Much later we saw a shift towards a more value-led campaign initially crudely named “de-Zanufication” and a little later, Security Sector Reform. The latter was more elaborately thought out and featured prominent Rhodesian soldier-thinkers and white thought institutions in Britain, America and South Africa. Both phases in this value-led campaign sought to overthrow a whole value system and tradition that fed into and stoked up the spirit of national resistance to imperialism. A key contribution to imperialism by the MDC formations was not so much their entry into Government after 2008; it was their role in writing a new rule book called the Global Political Agreement (GPA) which gave the pursuits of imperialism some semblance of national legitimacy.
The GPA allowed the West to excoriate and nudge Zanu-PF towards a neo-colonial setup while appearing to be acting within the law, consensually in national terms, and in good faith vis-a-vis its adversaries-turned-partners. Conversely, it allowed the two MDCs — pawns of the West — to push forward this borrowed imperialist agenda with some modicum of national respectability, away from their quisling identity. More significantly, it gave right wing, anti-liberation tendencies within Sadc and Africa a comfortable platform for opposing a sister State and/or sister Liberation movement without losing face or grounding in the eyes of their peoples.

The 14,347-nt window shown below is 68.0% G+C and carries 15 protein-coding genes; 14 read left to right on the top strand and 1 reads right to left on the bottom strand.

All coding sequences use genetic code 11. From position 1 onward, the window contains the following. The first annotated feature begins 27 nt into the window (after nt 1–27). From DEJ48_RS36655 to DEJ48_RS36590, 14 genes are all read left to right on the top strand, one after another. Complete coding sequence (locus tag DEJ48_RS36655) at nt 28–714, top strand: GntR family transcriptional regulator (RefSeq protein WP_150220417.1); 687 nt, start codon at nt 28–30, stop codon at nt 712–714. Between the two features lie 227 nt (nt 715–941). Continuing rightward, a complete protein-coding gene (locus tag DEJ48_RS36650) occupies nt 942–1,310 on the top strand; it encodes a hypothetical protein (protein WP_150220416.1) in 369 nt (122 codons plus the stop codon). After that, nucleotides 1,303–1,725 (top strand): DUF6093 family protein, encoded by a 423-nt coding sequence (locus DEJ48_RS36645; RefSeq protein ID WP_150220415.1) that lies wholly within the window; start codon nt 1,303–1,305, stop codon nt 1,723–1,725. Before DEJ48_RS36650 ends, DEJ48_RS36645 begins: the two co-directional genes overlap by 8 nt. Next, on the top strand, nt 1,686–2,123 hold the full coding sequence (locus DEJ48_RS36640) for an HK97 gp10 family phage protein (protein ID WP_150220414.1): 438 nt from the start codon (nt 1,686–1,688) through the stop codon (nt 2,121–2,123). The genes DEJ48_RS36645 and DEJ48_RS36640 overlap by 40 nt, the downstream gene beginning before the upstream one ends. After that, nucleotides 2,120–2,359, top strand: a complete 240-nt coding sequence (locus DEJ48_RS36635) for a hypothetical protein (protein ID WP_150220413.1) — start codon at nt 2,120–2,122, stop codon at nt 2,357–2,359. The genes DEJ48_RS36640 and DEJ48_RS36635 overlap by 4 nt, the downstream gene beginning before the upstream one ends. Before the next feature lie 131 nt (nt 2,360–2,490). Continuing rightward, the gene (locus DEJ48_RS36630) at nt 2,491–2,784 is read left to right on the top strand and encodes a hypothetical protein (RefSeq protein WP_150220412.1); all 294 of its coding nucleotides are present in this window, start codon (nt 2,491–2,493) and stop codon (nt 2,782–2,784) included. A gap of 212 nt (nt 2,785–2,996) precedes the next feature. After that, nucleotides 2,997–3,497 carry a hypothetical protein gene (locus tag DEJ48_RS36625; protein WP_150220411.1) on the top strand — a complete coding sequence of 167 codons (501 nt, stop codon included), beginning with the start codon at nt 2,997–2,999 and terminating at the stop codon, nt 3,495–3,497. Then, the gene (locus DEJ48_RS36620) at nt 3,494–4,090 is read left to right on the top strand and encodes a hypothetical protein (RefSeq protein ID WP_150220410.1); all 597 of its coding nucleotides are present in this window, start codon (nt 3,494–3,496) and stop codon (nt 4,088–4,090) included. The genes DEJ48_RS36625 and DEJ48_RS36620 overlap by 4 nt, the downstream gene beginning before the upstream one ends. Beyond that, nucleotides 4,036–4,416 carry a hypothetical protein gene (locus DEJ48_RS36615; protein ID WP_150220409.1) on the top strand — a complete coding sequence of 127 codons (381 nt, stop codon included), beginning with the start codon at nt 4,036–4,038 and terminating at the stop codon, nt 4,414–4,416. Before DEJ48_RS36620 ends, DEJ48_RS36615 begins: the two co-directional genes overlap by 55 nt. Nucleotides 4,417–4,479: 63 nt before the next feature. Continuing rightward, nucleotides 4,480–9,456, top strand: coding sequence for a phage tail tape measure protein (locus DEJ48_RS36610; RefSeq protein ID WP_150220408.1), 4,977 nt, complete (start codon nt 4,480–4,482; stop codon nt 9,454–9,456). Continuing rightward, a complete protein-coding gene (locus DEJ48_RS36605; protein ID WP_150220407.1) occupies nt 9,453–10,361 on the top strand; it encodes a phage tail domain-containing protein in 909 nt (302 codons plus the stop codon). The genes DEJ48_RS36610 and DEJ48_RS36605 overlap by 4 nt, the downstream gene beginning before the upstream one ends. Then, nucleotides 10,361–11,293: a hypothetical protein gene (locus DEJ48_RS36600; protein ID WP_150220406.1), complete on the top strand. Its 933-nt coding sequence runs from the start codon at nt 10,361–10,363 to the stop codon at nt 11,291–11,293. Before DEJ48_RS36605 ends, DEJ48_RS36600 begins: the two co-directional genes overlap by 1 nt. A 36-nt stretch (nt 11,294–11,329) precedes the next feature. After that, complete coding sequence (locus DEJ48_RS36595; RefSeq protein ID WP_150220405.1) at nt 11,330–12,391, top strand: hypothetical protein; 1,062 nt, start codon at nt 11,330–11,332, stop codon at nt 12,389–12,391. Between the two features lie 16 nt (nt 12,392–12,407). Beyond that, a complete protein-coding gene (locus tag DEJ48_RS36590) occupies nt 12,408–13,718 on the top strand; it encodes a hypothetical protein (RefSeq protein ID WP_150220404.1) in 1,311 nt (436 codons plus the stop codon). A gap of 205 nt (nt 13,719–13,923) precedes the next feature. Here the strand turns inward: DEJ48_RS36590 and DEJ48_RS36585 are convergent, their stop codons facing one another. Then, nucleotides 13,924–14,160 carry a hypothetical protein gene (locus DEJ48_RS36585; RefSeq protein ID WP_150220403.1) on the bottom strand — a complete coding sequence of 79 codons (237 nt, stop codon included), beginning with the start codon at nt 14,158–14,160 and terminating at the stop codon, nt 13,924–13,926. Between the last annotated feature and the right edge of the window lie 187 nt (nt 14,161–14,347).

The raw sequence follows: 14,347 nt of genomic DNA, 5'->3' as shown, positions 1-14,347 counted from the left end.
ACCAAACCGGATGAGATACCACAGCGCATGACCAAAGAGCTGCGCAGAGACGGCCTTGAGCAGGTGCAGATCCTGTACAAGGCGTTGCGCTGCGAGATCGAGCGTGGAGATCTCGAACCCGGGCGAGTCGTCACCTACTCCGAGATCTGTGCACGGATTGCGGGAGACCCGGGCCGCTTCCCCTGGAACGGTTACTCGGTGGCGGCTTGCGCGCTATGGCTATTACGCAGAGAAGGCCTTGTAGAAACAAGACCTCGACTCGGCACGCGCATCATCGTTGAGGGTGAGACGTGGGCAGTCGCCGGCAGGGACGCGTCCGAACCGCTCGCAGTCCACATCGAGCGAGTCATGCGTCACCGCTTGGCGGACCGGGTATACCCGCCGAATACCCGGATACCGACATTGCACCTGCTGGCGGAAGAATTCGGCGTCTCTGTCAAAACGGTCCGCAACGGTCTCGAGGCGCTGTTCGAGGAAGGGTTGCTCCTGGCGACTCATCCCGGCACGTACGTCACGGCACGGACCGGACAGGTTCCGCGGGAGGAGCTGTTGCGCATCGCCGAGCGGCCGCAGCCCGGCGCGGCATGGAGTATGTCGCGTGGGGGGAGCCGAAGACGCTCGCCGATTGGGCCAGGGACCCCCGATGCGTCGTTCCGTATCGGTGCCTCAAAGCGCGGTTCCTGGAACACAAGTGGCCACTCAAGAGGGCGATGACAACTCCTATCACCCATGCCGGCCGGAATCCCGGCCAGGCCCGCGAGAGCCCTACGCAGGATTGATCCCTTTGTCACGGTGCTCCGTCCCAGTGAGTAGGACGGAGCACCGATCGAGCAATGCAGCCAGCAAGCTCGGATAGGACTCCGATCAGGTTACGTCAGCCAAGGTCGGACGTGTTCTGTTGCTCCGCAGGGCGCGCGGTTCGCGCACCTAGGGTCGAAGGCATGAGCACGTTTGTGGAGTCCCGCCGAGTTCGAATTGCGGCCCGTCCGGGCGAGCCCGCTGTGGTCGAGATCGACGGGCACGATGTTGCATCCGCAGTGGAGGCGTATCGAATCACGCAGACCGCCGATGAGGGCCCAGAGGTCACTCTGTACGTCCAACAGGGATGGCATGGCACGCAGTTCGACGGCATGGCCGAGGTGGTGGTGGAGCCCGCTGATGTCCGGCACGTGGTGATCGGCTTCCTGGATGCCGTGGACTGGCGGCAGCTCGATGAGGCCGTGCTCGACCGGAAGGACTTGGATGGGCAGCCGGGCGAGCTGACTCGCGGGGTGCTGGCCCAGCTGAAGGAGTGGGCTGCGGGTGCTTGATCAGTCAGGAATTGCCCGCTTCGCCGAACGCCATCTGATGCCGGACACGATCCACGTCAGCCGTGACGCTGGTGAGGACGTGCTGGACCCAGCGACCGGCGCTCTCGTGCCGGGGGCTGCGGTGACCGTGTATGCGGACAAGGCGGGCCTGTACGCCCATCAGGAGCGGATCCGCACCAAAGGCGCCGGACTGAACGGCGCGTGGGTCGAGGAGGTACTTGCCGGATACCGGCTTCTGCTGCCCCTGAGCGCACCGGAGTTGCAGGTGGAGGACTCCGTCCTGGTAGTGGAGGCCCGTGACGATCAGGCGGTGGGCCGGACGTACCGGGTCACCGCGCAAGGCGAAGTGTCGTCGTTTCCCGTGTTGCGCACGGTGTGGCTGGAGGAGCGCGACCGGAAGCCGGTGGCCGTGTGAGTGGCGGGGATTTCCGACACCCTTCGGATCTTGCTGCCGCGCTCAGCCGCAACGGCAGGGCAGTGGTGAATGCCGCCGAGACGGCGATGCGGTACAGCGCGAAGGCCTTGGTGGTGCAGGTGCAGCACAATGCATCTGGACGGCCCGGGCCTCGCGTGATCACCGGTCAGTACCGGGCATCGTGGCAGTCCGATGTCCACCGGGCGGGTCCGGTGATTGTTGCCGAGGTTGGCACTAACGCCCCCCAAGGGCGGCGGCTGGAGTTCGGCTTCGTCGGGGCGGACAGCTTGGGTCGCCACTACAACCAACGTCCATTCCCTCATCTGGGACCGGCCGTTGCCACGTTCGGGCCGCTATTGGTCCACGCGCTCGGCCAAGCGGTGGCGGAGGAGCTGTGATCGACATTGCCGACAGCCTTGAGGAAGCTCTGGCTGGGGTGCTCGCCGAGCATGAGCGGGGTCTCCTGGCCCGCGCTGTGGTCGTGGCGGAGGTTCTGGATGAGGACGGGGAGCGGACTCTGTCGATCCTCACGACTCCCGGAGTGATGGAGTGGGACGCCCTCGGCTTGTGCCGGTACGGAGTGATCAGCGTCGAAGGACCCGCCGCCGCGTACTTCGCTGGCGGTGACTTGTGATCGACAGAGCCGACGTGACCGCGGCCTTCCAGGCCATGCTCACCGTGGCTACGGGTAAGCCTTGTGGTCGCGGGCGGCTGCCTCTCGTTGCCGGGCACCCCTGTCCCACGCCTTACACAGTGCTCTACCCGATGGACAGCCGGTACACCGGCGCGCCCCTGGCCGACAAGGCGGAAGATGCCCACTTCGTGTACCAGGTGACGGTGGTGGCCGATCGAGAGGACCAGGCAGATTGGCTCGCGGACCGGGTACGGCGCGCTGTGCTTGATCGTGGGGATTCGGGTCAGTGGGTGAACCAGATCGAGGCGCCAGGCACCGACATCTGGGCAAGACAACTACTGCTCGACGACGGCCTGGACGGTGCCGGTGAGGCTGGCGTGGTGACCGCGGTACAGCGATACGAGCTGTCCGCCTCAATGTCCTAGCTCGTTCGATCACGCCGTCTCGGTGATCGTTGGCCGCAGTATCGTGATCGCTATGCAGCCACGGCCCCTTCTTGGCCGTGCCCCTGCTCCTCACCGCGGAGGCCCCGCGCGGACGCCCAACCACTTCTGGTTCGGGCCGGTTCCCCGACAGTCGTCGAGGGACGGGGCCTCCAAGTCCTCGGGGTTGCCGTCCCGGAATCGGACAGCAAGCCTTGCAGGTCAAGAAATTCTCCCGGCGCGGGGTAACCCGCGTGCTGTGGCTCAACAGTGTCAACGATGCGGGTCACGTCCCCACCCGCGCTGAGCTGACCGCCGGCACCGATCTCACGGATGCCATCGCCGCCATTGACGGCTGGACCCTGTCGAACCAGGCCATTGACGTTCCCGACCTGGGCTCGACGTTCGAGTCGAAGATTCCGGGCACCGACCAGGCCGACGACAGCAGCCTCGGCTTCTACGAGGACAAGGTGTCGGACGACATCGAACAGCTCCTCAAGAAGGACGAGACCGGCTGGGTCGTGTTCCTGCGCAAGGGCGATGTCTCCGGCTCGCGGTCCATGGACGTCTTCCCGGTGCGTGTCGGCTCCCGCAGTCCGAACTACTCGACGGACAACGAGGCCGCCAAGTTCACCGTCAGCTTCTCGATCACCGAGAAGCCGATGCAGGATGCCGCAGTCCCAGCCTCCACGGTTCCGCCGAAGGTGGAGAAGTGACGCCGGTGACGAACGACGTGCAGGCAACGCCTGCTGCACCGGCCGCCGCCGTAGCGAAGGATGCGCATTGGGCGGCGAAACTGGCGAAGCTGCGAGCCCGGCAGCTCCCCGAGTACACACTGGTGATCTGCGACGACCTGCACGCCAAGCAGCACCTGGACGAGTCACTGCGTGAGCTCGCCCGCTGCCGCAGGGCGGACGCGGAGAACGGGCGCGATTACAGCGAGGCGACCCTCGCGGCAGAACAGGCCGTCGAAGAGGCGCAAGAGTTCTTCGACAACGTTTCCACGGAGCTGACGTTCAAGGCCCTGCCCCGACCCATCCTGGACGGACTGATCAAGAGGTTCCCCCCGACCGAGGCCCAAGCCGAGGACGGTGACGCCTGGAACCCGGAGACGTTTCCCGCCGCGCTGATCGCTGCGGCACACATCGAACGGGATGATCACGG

The benchmarking of Zimbabwe’s electoral processes on Sadc and AU judgment by the West was founded on an expectation of using Africa and its processes to legitimise the destruction of an African revolution. Another key contribution by the MDC formations to imperialism was by way of the new Constitution whose drafting tellingly boiled down to a battle of values and direction, a battle between a neo-Rhodesian, a neo-liberal agenda and on the one hand, and values of the liberation struggle on the other.
Leadership and regime change
Of course there was a thrust to attack personnel and institutions which imperialism had marked as responsible for engendering anti-neocolonial values, or for implementing or defending them. Foremost was President Mugabe whose removal became a necessary and wished-for endgame, one pursued even in terms that suggested his physical removal. Beyond the many sinister plots against the President which shall be written about one day, imperialism’s death-wish for the President took the repeated form of fawned concern about his health in ways that were meant to naturalise his demise should it come as they hoped it would, or at the very least in ways that would make it thinkable.
As in countries like Lumumba’s Congo, Nkrumah’s Ghana and Allende’s Chile, in western propaganda terms, the removal or demise of Mugabe became synonymous with improved prospects for Zimbabwe. The idea was to create within Zimbabweans a reflex of wishing their leader dead or out of the way. When nature proved a coy or reluctant player, the focus shifted to knocking him out of the race through constitutional provisions.